Submitted by Peter Marwood, a long term resident of Richmond.
I was brought up on my late father’s farm in Langthorne near Bedale.
Driver John Marwood 671397 of the 379th Battery, Royal Field Artillery was my father’s brother and my uncle.
John Marwood was born at Gayles near Richmond on the 16th of May 1890. He was the second of four children of John and Caroline Marwood.
The family initially lived at Gayles where John senior was self employed as a master carpenter. By 1901 the family had moved to a rented farm at Aske Moor and began farming. After a few years they moved to a larger and better farm which was Low Coalsgarth farm. John is listed in the 1911 census as working as a gardener at Selaby Hall near Gainford. The family were living at the farm at the time of John’s death in France.
He was wounded on the Somme during the famous Kaiserschlacht offensive which began on the 21st March 1918. My father and his other brother Harry recounted that John had been badly wounded at the Front and was taken to hospital in Rouen but sadly died of his wounds on the 25th of March 1918 aged 28.
He is buried in the St Sever cemetery in Rouen.
During the 1950s my father would usually attend the Great Yorkshire Show, along with my Uncle Harry and one older brother and if we were lucky myself or my younger brother would get to go too. There was always a demonstration by the Artillery of horse drawn guns and father would say “That’s what your late uncle John did during the Great War”.
John’s effects, that were returned from France, were kept on our farm. There were photographs, a uniform and a sword which fascinated us children. Sadly these possessions were lost when my father passed away and we left the farm.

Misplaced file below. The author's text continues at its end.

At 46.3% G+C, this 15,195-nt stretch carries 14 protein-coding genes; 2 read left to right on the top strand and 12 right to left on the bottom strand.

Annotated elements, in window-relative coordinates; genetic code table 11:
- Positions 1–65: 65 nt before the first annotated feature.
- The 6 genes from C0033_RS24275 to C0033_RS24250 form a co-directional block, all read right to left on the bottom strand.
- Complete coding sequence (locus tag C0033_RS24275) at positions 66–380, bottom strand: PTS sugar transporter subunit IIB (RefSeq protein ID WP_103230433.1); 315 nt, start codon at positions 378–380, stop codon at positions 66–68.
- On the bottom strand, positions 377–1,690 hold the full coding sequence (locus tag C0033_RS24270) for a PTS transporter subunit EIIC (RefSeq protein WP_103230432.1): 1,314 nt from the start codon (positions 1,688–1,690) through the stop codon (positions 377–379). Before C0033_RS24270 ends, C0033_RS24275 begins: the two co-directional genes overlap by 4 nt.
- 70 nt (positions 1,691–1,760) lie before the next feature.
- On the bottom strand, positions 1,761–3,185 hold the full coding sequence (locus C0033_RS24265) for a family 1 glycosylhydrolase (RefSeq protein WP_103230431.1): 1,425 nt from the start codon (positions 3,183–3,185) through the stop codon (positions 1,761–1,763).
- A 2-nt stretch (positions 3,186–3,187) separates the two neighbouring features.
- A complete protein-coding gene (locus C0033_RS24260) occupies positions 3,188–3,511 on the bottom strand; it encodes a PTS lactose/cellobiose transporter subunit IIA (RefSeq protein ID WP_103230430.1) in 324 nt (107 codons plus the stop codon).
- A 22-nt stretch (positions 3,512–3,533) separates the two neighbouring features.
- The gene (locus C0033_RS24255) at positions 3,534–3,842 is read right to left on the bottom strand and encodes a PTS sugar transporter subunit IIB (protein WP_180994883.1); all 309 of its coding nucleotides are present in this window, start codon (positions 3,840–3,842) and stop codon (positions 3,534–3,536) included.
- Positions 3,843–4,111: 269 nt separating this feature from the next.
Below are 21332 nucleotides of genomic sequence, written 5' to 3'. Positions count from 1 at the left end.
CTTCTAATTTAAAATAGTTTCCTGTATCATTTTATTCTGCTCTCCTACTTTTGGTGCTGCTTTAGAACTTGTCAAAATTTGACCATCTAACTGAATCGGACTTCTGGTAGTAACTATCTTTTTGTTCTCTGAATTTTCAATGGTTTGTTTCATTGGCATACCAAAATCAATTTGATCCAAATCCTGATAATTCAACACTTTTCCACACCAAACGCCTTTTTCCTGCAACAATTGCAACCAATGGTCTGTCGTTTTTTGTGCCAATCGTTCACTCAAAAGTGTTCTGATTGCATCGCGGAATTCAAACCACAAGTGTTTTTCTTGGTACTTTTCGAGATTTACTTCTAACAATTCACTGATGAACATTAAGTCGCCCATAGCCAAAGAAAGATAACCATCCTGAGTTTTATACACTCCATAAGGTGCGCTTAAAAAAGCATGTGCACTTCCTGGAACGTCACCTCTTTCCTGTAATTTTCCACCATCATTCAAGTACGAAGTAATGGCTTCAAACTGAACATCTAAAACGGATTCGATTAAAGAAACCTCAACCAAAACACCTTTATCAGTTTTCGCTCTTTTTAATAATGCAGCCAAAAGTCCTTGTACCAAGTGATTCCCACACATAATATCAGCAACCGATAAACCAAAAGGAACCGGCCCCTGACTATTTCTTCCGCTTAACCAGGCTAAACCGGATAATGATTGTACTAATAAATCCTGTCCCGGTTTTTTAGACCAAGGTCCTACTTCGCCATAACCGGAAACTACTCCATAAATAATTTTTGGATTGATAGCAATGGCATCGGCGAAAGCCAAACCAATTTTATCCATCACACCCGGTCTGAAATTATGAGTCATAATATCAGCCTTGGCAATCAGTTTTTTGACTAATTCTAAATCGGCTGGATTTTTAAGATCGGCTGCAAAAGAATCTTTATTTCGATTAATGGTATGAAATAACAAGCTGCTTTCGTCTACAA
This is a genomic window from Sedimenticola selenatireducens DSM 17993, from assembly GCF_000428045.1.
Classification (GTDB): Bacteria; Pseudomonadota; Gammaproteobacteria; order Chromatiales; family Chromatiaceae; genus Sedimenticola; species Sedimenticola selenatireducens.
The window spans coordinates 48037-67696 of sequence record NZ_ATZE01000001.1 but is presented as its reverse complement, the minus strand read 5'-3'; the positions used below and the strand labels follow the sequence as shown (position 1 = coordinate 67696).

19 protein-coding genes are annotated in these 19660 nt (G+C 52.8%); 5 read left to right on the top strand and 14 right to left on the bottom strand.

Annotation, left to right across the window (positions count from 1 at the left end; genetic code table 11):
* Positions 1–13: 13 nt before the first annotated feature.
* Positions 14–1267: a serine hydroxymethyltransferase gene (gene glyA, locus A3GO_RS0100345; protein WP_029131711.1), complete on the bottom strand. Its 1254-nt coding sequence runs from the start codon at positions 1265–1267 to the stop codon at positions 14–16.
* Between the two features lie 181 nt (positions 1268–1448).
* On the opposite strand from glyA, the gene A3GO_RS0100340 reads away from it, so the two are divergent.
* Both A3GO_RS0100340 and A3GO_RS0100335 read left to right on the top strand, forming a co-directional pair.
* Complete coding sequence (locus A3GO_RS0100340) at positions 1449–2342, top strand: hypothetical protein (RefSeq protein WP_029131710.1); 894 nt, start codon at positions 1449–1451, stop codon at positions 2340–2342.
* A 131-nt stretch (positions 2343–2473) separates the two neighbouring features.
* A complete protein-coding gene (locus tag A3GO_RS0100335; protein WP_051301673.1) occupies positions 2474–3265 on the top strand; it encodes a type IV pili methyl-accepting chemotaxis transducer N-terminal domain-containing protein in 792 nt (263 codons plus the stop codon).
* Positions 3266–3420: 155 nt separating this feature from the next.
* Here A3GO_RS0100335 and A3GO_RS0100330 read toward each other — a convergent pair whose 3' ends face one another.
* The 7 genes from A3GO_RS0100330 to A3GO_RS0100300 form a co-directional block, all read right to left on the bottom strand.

John’s death is also commemorated on grandparents gravestone in Middleton Tyas.
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Story submitted by Mrs Drury, a resident of Richmond. Nancy Bainbridge was born in Weardale, County Durham in May 1894. She was one of eight children whose parents were hardy hill farmers. Nancy was a very practical person and joined Queen Alexandra’s Imperial Military Nursing Service in 1914. Nancy served at a military hospital in East Anglia where the nurses received casualties straight from the Somme. Her upbringing on a farm had afforded her some preparation for the ensuing, distressing sights and sounds. She described how the men arrived with mud and tufts of grass in their wounds. The nurses found out the hard way that soldiers’ skin, subjected to the mustard gas attacks in the trenches, could not be washed with water as that inflicted pain. Nancy received many deathbed requests. After the war Nancy worked as a private nurse in families with disabled soldiers and patients with other conditions. She married Captain Jack (John Adam) Bell. Nancy had a brother William, also a hill farmer and ten years older. He joined the Northumberland Fusiliers, but saw little service because, when detailed to chop an officer some sticks, a splinter blinded him in one eye. Another sibling, Violet, worked in Barnard Castle’s recruiting office. Her soldier husband Harry Raine was awarded the Military Cross. The medal was presented to the Bowes Museum, Barnard Castle.
Robin Snook provided this information about his great uncle, Robinson Tweedy. 3412/200048 Private Robinson Tweedy of the Yorkshire Regiment went to war with his younger brother, Charles from their home in Kirkby Fleetham. He was wounded in February 1916 near Ypres, receiving a gun shot wound to the abdomen. He was honourably discharged and returned home. he died on 14 December 1918 from his wound and laid to rest in Great Fencote’s churchyard.
Carol Sheard of Richmond shared these details with us about her grandfather. Henry Tissiman was born on 10 July 1892. Aged 22, he enlisted on 12th April 1915 at Scarborough as L/12208 Driver H Tissiman with the Royal Field Artillery. He was posted to ‘C’ Battery, 161 Brigade. He went to France on 30th December 1915 from Liverpool and landed at le Havre. He suffered the effects of gas and was briefly hospitalised on 28th February 1916. His service record details that he was granted leave to return home 17th September 1918 until the 1st October during which time he married Emily Guest. This photograph was taken on their wedding day, 21st October 1918. He died on 30th July 1992 at Harrogate.